1990s office building behind a temporary construction site fence
A day working in an actual office!

What did I experiment with?

This week felt a bit like emerging from winter. It’s now light enough that on two mornings I got out for a short bike ride before starting work for the day. On Wednesday, I had an old laptop to return to Quarry House, the office base I’ve barely visited since joining NHSX during a lockdown. I booked a desk and worked there all day, which I plan to do a day or so a week now. Trust me, it’s quite nice on the inside. The hardest part is finding the way in through the surrounding construction works.

What was hard?

Not so much. After the rollercoaster of last week’s reorganisation and rebranding news, this week felt a lot more balanced.

What did I enjoy?

Some good team catch-ups this week. Lovely to see everyone engaging with the stand-ups and retrospective, and supporting each other to cover their work. The recent starters to our team are really coming into their own, and I encouraged one of them to make the most of his newness – if something about the way we work seems confusing, you’re almost certainly not the only one who’s confused. Speak up, and tell us what would make more sense to you.

A constructive session with senior leaders from across the newly-created NHS Transformation Directorate, to discuss early thinking on the directorate’s operating model. As part of the preparation for the session, we were asked what we were most proud of from our careers so far. I said mine was the growth of the digital professions in NHS Digital, including growing our own graduate talent. I’m looking forward to joining forces with some people I know already from my NHS Digital days and some new faces from other parts of NHS England and NHS Improvement. We all have a shared commitment to making things better for patients and frontline staff, and to creating a productive working environment for our teams.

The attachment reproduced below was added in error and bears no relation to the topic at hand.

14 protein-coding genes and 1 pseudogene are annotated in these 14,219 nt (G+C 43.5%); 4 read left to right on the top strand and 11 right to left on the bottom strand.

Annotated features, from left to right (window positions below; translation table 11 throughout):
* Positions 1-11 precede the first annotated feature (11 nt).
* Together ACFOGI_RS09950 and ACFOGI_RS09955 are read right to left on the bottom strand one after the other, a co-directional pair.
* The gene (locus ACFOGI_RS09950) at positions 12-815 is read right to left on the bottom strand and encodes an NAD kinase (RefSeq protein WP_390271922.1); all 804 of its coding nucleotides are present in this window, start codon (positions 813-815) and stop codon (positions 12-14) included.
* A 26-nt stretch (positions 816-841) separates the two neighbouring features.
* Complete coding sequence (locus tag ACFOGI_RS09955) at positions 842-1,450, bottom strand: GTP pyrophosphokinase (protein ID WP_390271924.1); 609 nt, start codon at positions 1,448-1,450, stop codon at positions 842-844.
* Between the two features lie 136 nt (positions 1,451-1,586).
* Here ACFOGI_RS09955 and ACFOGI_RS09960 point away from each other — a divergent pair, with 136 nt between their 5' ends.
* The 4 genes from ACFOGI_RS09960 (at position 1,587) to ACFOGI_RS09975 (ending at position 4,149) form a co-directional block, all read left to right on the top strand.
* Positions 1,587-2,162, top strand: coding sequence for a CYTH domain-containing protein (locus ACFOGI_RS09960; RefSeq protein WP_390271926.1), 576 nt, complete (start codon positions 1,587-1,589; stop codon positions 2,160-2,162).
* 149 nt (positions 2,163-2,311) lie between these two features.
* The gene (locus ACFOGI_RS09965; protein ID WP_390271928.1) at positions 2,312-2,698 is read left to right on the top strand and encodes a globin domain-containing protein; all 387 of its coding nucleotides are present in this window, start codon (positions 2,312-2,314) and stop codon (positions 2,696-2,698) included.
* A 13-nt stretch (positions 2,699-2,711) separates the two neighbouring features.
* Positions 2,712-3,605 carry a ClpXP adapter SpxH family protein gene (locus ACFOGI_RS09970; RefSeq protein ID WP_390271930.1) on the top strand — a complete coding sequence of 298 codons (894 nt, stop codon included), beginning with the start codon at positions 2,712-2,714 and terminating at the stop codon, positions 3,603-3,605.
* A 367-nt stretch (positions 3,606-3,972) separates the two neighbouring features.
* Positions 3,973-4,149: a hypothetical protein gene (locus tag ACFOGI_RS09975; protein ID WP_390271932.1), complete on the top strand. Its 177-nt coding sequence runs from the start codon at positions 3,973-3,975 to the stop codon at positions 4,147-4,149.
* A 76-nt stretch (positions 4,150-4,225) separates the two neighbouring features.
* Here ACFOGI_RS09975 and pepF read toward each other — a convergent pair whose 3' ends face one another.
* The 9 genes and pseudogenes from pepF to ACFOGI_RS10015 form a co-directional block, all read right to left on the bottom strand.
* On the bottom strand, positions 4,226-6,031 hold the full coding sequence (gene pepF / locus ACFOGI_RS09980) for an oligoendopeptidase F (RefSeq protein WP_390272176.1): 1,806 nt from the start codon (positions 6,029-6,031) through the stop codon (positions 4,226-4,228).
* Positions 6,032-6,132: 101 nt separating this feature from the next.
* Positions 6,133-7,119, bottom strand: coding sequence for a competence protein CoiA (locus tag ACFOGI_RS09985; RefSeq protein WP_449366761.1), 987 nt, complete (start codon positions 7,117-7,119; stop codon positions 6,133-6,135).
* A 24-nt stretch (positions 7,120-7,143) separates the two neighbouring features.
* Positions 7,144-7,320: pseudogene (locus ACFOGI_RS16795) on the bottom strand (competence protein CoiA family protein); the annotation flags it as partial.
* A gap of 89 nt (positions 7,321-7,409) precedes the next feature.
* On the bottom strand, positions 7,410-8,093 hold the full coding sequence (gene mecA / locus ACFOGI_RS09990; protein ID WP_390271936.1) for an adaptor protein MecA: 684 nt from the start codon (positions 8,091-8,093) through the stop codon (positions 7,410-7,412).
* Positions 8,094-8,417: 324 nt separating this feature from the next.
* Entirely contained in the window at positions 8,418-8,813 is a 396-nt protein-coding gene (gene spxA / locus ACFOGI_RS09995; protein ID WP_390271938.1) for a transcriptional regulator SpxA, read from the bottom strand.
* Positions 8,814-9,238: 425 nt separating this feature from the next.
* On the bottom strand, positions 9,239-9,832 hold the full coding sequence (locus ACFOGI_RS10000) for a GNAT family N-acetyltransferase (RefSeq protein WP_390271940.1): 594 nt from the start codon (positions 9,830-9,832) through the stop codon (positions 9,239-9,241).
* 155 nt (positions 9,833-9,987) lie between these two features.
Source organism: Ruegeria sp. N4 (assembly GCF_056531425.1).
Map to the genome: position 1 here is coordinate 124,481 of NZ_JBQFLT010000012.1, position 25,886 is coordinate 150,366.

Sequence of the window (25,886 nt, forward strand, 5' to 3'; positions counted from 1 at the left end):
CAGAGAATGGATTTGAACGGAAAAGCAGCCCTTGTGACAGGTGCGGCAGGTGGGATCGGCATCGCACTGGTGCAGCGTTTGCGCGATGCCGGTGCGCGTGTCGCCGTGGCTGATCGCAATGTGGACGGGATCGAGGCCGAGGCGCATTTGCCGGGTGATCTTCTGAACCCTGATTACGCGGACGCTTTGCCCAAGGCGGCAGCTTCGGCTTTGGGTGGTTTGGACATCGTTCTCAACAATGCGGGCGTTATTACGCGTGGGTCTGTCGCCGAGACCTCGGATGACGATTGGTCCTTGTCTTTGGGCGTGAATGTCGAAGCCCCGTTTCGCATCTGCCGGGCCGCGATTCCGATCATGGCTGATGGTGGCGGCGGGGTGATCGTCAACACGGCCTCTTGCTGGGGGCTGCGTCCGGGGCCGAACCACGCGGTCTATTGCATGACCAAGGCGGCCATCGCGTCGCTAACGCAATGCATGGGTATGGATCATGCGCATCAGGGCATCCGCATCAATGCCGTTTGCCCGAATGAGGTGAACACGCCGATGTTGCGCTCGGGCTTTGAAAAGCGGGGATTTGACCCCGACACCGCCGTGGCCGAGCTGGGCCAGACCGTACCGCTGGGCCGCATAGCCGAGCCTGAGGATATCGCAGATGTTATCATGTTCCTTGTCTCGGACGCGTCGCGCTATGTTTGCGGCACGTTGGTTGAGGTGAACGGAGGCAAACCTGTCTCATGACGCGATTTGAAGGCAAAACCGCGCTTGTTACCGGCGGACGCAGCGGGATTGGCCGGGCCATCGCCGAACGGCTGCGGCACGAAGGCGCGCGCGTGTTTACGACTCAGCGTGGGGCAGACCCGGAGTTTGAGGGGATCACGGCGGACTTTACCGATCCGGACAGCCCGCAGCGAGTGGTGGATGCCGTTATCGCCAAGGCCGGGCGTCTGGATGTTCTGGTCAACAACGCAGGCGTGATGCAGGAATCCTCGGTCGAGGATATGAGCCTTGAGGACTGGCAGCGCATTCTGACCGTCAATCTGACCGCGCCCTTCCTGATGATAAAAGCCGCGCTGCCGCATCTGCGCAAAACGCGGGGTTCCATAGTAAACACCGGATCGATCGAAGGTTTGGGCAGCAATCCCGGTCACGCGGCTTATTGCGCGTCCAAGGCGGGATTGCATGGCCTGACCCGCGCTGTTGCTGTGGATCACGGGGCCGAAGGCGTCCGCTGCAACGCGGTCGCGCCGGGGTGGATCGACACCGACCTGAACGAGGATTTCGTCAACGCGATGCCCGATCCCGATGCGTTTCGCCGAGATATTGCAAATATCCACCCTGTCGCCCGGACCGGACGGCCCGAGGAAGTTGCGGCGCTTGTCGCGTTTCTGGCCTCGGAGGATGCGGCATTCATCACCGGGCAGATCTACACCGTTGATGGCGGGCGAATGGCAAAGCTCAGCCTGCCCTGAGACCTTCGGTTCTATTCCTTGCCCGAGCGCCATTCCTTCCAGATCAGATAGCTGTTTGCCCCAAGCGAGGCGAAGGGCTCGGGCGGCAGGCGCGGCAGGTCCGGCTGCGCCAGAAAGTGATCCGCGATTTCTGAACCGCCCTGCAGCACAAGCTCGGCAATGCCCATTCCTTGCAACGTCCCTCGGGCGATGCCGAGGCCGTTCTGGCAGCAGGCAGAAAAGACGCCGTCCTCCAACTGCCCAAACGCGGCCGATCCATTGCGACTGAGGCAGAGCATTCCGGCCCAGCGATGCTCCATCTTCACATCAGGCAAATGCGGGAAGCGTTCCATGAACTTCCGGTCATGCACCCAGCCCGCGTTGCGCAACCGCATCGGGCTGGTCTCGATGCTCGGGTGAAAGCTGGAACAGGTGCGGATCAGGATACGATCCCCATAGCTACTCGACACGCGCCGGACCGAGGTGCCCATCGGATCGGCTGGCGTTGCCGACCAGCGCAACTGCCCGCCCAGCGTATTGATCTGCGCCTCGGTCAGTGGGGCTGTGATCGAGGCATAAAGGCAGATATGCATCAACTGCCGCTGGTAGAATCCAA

What did I learn?

I observed a user research interview with a nurse looking at the NHS Service Finder, which is part of our digital urgent and emergency care product portfolio. Our participant was in a specialist role where she often had to signpost patients to other services. We learned how she had to put a lot of effort into creating and maintaining lists of local services on her trust’s intranet. When she needed to find equivalent services for patients visiting from other parts of the country, she could lose an hour to Googling and reading public websites to understand if a service would be appropriate for her patient.

What do I need to take care of?

Quite a few colleagues have annual leave to take before the end of March. My deputy, Jacqui, and I have encouraged them not to carry over too much leave, because it’s important that everyone takes the time off they’re entitled to (including me – I’ve booked a few days off in March). It’s also the time of year when budgeting or prioritsation tasks will inevitably need a quick turnaround, so the person best placed to handle them might be on leave. I’m trusting that the work the team have done to share their work and empower each other will mean we don’t miss anything.

My new “dotted line” reporting arrangements mean I have to link my directorate into two teams, with two lots of senior leadership team meetings, two lots of all staff events, two lots of reporting, and so on. Interpreting the complexity is part of my job as a director, but I need to be mindful that we mustn’t double up the burdens of these things for everyone else in the directorate too. That would only squeeze the time they have to do their work. So far everyone has been very understanding about it, and I’m confident we will make it work.

Original source – Matt Edgar writes here

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